We could argue all day long about which of the various “nerd” television shows is the best (the correct answer is The Flash and if you say differently, you’re wrong) and if you had to make up a list of the best nerd shows out there, you’ll get the usual suspects: Arrow, The Flash, Supergirl, Agents of S.H.I.E.L.D., etc.

But I am here to introduce you to a superhero-like show that probably didn’t hit your radar, especially if you live in Canada.

Lucha Underground.

Airing on the El Rey Network in the US, Lucha Underground is a Lucha (Mexican) wrestling show that has managed to take a step back into the past of pro wrestling as well as a few steps into the future.

They have completely dispensed with the idea that you are watching a “sport”. Instead, Lucha Underground treats it’s show as a television program, one that draws heavily from the telenovelas of Mexican television as well as traditional comic book. When you watch Lucha Underground, you watch a world that doesn’t exist in ours, the same way you would watch The Flash.

Dario Cueto (played with excellence by actor Luis Fernandez-Gil) is a promoter who has established “The Temple” in Boyle Heights, California. The Temple was created to bring the finest warriors of Lucha to battle for money and Cueto’s entertainment.

Dario-Cueto

Dario-Cueto

Within that template, the writers of Lucha Underground carved out an overarching story. Unlike most wrestling programs, Lucha Underground is completely pre-recorded which gives it an edge over the other shows in numerous ways. They are doing the show in seasons so, much like The Flash or Arrow, the writers have to come up with an arc for the characters as well as endings. You know, they have to follow the rules of good storytelling.

This format also allows Lucha Underground to push boundaries on characters further. The supernatural for example. Outside of The Undertaker, most supernatural elements brought into mainstream pro wrestling seem hokey and fake because…well… they are. Monday Night Raw presents itself as a real athletic competition and due to that format, you have certain things you have to adhere to. What Lucha Underground‘s format has done is said “This is our world, this is not the real world, so the supernatural can happen. Death can happen.” And I’m serious, Lucha Underground has killed off characters. These are things you can’t get away with in regular pro wrestling or that you would question if you saw it on a WWE screen. Here, they seem right at home.

Because the show is pre-taped, it also looks great, more akin to a show like Arrow than Monday Night Raw. The backstage vignettes have texture and angles and aren’t just the same old boring static shot.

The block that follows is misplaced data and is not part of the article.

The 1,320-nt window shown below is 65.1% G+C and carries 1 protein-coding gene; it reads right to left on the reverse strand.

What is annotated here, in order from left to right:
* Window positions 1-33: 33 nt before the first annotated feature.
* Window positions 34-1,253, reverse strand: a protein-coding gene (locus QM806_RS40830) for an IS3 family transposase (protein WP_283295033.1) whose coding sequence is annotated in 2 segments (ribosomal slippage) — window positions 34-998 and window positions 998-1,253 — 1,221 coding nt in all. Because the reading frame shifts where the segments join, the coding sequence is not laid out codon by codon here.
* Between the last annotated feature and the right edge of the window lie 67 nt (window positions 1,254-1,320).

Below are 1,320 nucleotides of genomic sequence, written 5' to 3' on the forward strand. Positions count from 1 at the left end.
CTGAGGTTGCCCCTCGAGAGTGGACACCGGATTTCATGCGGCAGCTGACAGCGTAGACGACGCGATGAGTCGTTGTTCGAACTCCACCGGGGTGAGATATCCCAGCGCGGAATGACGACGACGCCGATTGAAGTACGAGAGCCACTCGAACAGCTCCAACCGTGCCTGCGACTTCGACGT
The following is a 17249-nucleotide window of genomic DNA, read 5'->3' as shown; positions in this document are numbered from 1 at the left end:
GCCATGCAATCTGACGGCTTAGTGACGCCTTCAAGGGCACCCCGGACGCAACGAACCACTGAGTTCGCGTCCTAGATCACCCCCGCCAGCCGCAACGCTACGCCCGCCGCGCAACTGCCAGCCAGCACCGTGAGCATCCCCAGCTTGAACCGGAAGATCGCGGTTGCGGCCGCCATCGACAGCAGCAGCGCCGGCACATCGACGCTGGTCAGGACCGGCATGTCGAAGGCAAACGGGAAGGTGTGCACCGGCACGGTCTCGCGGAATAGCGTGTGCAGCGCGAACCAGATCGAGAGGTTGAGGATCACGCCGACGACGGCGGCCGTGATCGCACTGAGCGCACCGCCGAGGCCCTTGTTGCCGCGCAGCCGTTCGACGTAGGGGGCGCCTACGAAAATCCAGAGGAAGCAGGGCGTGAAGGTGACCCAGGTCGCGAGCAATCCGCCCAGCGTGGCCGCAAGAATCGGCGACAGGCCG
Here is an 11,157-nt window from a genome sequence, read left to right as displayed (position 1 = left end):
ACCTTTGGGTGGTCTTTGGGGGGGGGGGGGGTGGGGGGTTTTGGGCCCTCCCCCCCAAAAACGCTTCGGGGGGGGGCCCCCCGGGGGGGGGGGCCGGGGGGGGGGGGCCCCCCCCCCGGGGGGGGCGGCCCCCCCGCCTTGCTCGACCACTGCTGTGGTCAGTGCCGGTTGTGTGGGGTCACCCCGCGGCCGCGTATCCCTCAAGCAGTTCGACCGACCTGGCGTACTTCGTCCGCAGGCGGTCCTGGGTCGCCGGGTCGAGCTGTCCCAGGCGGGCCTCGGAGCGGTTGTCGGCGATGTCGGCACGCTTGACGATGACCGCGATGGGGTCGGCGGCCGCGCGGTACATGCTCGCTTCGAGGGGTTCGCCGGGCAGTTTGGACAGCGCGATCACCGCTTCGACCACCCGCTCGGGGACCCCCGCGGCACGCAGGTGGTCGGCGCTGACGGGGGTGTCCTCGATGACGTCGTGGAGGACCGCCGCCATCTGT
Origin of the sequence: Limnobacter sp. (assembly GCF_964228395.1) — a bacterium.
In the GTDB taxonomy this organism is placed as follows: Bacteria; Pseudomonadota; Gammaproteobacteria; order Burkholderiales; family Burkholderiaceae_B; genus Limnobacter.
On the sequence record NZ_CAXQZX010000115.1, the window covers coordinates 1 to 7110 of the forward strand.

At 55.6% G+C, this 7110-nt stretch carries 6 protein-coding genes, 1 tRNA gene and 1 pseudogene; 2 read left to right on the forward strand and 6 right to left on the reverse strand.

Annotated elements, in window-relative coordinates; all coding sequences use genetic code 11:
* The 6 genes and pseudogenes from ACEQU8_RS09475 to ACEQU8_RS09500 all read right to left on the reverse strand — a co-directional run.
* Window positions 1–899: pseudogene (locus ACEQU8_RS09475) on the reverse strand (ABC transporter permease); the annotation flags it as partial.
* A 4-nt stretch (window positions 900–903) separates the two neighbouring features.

So why am I going on about this, especially on a website meant for geeks?

Well, first of all, the crossover between fans of comics and fans of wrestling is a pretty big one. The nature of superheros and the characters of wrestling are very similar. If you look at how characters have evolved in comics through the ages and then look at how wrestling has evolved, you’ll find a lot of similar points in their time line.

So, some of you are bound to like wrestling.

But the main reason I am preaching about Lucha Underground is how addictive it is. As I mentioned, the show is not available in Canada [NOTE: as I was finishing edits on this piece, it was announced that TeleLatino/TLN would be carrying the second season of the show in Canada] but as I had heard so much about it, I sought it out through other, less then legal means.

I blew through all thirty-nine episodes of season one within two weeks.

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Now, is it the best written show on the planet? No. It’s very much like the telenovelas that it draws some of it’s inspiration from. But because of that, they have really amped up something that seems to be slowly forgotten in many wrestling and television programs: The hook to bring me back for the next episode. Episode after episode, Luch Underground managed to compel me to keep watching. Whether it was to see the fate of a character or a match up that got announced, I just needed more.

And this is not to discredit the wrestlers because they are good. Really good. Take Johnny Mundo. As John Morrison in the WWE. he was a good worker but his high flying style seemed a little out of step with what was going on in there. With Lucha Underground, he has found the perfect home for his style as have guys like Prince Puma and Chavo Guererro Jr. In many ways, this is as close to “real” superheroes we will get: Guys in flashy costumes who fly around the ring.

If you are one of those people who complains there is nothing different on television in terms of action based series, I encourage you to seek out this incredibly fun show before season 2 begins.

And season 2 brings with it Rey Mysterio Jr.

 

If you’re gonna geek out, GEEK HARD!